To wander. To dawdle. To live.

Wander. Dawdle. Already two of my favorite words, they now seem perfect for a gap year. For years I looked for books to help encourage my desire for a slowing down of the daily rat race. Not surprisingly, I tended to find and read them while on vacation. One winter holiday, when one usually focuses on resolutions for the new year, I was instead leisurely enjoying a book on the wandering mind. Author Michael C. Corballis wrote, “It seems we are programmed to alternate between mind-wandering and paying attention, and our minds are designed to wander whether we like it or not.” That sure rings true in my experience. In The Wandering Mind: What the Brain Does When You’re Not Looking, Corballis argues that, “Mind wandering has many constructive and adaptive features — indeed, we probably couldn’t do without it. It includes mental time travel — the wandering back and forth through time, not only to plan our futures based on past experience, but also to generate a continuous sense of who we are. Mind-wandering …

Right or lefgt

Making big decisions

After running through the woods in the gathering darkness, four young people warily approach an old house. The dialogue begins: “Let’s hide in the attic.  No, in the basement.” They look around wildly, and one female pleads “Why can’t we just get in the running car?” A male character responds, “Are you crazy? Let’s hide behind the chainsaws.” The voice-over comes in to say, “If you’re in a horror movie, you make poor decisions. It’s what you do.” After the pitch for saving money with Geico Insurance, there is the scream, “Run for the cemetery!” and all four take off from the garage full of chainsaws to . . . who knows what.  But we’re safe in assuming it will be bad. I still laugh every time I see this clever commercial. Decisions. We all face them. And making big or difficult decisions isn’t easy, even if you’ve never been in a horror movie. But we all see examples of poor decisions leading to disastrous consequences on a daily basis. When we have to make quick …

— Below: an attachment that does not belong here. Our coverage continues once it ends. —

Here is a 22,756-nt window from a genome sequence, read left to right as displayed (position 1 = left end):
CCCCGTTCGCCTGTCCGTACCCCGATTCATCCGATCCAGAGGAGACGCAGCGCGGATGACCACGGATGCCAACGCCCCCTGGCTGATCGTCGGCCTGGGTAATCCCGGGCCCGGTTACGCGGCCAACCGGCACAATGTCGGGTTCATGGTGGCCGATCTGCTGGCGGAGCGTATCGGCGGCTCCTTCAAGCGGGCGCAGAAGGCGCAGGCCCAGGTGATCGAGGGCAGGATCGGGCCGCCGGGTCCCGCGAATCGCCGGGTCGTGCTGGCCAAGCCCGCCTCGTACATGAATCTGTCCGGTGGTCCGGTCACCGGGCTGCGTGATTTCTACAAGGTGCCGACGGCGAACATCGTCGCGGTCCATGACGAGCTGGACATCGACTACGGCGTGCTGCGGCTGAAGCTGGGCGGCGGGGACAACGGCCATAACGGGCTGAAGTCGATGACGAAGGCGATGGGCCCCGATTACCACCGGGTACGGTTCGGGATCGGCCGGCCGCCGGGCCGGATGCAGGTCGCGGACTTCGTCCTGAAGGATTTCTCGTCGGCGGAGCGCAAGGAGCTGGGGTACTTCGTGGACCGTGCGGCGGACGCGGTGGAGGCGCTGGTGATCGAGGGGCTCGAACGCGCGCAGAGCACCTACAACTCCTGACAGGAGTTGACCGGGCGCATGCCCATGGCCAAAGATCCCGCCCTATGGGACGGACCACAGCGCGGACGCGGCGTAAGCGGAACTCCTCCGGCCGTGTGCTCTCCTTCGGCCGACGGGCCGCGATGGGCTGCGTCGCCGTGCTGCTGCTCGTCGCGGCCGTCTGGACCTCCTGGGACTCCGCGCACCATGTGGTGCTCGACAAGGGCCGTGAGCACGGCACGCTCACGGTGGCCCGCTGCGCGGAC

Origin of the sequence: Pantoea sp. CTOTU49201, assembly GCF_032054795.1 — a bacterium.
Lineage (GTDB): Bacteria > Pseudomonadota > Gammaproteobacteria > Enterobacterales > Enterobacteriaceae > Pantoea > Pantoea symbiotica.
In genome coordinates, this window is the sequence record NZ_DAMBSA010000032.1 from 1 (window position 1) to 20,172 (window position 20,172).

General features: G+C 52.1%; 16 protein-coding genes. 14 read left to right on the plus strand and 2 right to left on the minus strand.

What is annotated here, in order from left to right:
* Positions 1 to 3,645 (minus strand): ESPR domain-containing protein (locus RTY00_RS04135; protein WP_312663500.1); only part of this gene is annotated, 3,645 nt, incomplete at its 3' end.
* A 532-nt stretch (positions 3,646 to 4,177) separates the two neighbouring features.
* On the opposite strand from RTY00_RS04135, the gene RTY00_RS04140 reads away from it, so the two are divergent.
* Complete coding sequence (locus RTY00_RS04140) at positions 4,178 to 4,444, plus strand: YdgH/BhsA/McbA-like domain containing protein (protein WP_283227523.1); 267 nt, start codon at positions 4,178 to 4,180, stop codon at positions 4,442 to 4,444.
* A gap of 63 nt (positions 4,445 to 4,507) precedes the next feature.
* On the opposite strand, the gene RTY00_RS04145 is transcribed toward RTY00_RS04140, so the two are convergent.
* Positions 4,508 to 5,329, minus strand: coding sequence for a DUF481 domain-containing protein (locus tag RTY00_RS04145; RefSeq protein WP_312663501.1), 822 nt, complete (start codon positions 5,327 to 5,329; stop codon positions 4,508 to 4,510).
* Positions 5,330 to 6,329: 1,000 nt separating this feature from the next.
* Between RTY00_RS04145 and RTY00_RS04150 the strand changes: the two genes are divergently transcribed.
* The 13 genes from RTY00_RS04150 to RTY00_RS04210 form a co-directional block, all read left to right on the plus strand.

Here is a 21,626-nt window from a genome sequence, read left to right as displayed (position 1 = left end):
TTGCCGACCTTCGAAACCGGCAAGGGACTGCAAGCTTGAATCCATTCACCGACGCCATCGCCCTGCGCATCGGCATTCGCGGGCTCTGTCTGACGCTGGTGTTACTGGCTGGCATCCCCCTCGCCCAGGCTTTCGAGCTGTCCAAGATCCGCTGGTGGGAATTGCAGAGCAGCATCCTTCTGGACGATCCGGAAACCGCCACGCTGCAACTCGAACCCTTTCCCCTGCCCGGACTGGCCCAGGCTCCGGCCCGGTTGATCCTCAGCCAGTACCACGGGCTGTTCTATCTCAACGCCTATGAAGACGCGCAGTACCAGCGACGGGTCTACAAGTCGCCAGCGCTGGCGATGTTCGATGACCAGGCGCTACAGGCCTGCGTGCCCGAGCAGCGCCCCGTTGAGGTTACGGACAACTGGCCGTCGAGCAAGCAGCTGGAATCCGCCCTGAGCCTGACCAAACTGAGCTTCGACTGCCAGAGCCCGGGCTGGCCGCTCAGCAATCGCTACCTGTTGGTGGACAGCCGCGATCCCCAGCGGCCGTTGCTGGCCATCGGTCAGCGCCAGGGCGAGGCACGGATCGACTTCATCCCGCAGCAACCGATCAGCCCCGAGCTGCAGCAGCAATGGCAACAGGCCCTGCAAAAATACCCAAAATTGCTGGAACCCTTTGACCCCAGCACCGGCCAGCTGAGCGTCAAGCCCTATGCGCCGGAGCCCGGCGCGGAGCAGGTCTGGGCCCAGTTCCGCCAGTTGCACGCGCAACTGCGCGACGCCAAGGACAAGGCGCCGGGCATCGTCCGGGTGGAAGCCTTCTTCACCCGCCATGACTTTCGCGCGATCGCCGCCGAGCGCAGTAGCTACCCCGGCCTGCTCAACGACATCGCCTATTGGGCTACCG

The ORACLE of Takoma Park

The American equation

It was an easy call as to which Washington region July 4th celebration to attend in 2019. I’ve been writing about the July 4th parade in nearby Takoma Park for the past decade, and each year has featured a different spin on wackiness. In 2012, it was the precision grill team (with signs of cherry pie and the tag line: “You want a piece of this?!”) along with Mitt Romney’s poor dog Seamus, of the famous car top ride to Canada. Elvis made one of his frequent appearances in 2014, as did the Takoma Park Kinetic Sculpture Racing Team. Last  year was a well-received appearance by the Mad Dog PAC featuring their MAGA (Mobsters Are Governing America) float and stickers. Admittedly, it will be difficult to match the antics of the “Salute to America” — featuring “your favorite president, me!” — on the National Mall this afternoon, but in looking for the real spirit of America, I know I can find an important piece of it here in the region’s only nuclear free zone. We …